Deep experience, solid resources, and thoughtful execution make Fidelity Total Bond ETF FBND one of the best core-plus offerings.
This strategy takes a flexible approach, but the team has managed it well. Besides investing in the typical investment-grade corporate credit, mortgages, and U.S. Treasuries that constitute the strategy’s Bloomberg US Aggregate Bond Index benchmark, co-lead managers Ford O’Neil and Celso Munoz and their comanagers may allocate up to 20% in non-investment-grade bonds, including high-yield and emerging-markets debt, when the team finds market valuations compelling. Relative to more conservatively positioned peers in the intermediate core-plus bond Morningstar Category, this provides the strategy with an edge in risk-on markets, but the flexibility can invite more volatility. The strategy’s duration usually sits within one third of a year of its index, which can act as a ballast when rates spike in years such as 2022.
O’Neil and Munoz, in collaboration with sector specialists from across Fidelity’s fixed-income cohort, have made shrewd allocation calls for the strategy. Exposed to a tad more credit than competitors during the depths of the pandemic panic in early 2020, the strategy fell behind, but the team used Fidelity’s wide resources and the portfolio’s buying power to add a substantial wash of new issues and investments in slumping names with strong fundamentals to beat nearly three fourths of peers that year. The strategy’s rebound continued in 2021 with a top-quartile showing thanks to its higher allocation to lower-rated debt. Keeping its duration near the index has helped the strategy weather relative rate volatility. As rates spiked over 2022, the strategy’s 12.8% loss, while painful, edged out its typical peer’s 13.5% loss given its moderately shorter duration and underweighting in mortgages. The strategy’s 3.4% return for the year to date through July 2023 handily beat the typical peer’s 2.7% gain thanks to higher exposure to high-yield bank loans and U.S. corporates, as well as solid security selection in names like Warner Bros Discovery WBD.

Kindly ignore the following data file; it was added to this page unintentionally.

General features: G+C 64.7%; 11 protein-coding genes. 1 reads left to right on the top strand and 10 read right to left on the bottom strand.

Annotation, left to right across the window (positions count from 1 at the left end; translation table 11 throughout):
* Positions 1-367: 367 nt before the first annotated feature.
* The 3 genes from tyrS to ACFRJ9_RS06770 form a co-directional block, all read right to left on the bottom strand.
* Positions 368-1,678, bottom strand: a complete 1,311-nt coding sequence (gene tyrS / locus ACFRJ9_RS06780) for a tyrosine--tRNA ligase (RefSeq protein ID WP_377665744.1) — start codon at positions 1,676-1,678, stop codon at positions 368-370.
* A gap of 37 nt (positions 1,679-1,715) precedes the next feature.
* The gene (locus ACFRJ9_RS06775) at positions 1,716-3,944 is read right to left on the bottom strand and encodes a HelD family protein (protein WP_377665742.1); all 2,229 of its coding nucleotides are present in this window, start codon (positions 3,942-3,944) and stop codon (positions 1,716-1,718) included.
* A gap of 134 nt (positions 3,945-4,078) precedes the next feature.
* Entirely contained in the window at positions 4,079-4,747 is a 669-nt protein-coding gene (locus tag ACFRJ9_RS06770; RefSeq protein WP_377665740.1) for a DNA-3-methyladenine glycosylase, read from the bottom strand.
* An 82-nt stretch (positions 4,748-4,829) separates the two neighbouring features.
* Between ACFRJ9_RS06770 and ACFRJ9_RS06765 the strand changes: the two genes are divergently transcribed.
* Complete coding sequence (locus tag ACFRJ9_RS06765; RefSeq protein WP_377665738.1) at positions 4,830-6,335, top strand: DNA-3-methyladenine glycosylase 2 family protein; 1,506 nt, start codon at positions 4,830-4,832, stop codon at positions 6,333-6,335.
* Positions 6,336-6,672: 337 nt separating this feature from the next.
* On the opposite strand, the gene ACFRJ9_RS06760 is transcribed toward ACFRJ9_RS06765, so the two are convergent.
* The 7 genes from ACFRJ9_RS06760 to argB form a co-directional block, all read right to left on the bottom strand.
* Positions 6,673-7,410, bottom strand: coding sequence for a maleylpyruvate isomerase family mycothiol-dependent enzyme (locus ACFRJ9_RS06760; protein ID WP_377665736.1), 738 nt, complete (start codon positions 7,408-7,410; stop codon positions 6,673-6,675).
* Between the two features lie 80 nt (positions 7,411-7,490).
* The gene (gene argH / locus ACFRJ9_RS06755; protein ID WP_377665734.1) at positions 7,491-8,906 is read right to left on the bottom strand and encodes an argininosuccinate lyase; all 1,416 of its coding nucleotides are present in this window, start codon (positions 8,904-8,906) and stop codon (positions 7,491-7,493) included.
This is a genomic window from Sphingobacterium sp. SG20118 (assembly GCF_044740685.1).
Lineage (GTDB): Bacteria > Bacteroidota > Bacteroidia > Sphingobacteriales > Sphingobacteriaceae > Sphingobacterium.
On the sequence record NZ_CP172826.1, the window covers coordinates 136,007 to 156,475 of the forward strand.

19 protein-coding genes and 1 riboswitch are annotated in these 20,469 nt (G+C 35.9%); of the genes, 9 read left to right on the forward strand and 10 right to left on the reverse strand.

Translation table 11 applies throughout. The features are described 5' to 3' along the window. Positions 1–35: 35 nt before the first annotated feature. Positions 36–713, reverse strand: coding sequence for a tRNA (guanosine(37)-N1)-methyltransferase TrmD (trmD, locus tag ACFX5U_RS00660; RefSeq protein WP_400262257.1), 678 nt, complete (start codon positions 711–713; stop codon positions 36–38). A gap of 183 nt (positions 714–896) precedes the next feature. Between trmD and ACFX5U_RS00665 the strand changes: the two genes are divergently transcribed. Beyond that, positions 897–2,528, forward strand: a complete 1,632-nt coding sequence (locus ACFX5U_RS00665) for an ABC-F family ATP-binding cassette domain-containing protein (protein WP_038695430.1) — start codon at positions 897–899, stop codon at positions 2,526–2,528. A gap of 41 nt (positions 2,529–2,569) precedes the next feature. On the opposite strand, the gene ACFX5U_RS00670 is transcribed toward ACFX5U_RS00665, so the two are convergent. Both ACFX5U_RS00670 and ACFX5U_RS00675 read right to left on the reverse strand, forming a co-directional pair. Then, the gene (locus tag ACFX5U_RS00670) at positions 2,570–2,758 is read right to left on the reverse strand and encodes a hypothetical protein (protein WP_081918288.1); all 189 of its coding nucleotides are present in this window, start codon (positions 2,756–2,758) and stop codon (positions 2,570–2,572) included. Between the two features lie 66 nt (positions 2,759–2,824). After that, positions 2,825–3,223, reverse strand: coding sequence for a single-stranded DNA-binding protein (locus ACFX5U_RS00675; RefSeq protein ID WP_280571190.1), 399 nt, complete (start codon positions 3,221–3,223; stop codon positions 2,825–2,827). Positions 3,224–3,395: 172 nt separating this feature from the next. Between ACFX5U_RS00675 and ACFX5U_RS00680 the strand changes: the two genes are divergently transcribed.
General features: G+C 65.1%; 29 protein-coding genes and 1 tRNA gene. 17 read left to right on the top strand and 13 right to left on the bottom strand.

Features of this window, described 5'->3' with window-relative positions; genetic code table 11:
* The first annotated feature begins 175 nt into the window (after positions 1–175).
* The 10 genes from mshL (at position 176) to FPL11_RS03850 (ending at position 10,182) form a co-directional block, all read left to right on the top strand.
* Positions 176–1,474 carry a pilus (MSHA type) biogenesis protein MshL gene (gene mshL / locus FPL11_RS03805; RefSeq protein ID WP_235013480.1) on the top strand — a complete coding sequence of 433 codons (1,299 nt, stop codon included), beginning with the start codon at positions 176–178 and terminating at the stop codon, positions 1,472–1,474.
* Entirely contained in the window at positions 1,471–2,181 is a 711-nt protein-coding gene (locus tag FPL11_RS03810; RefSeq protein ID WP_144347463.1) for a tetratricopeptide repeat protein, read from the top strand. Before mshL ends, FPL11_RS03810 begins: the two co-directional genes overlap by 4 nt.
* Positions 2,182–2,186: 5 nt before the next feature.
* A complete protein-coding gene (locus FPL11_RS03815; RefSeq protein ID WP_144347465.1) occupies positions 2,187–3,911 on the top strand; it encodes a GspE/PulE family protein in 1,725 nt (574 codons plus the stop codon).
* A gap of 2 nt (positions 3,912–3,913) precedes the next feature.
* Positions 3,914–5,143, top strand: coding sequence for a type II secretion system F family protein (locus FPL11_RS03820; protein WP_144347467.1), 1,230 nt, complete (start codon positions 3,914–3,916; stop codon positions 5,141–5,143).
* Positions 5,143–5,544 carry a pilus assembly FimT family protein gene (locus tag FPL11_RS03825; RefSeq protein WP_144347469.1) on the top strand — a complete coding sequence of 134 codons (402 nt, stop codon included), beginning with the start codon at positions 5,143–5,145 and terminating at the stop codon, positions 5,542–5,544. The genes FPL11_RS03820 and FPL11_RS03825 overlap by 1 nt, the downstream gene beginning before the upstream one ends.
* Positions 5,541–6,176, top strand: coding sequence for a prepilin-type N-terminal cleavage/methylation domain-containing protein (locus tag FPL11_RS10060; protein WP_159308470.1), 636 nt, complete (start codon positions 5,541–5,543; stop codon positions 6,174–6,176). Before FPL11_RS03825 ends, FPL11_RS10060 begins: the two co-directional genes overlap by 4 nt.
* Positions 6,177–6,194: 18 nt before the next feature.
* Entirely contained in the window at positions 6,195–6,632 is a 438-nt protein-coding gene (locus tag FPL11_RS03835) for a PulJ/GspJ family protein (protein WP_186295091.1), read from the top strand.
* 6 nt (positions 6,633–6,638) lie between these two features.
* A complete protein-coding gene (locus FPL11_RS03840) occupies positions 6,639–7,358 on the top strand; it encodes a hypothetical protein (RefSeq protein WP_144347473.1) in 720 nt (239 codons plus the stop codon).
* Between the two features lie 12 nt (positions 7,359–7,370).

This strategy has excelled under O’Neil. From his December 2004 start through July 2023, the Z shares’ 3.7% annualized return beat the 3% gain of its index and the 3.4% median return of a group of distinct category peers, all while keeping the strategy’s volatility lower than that of its typical peer over that period.
The author or authors own shares in one or more securities mentioned in this article. Find out about Morningstar’s editorial policies.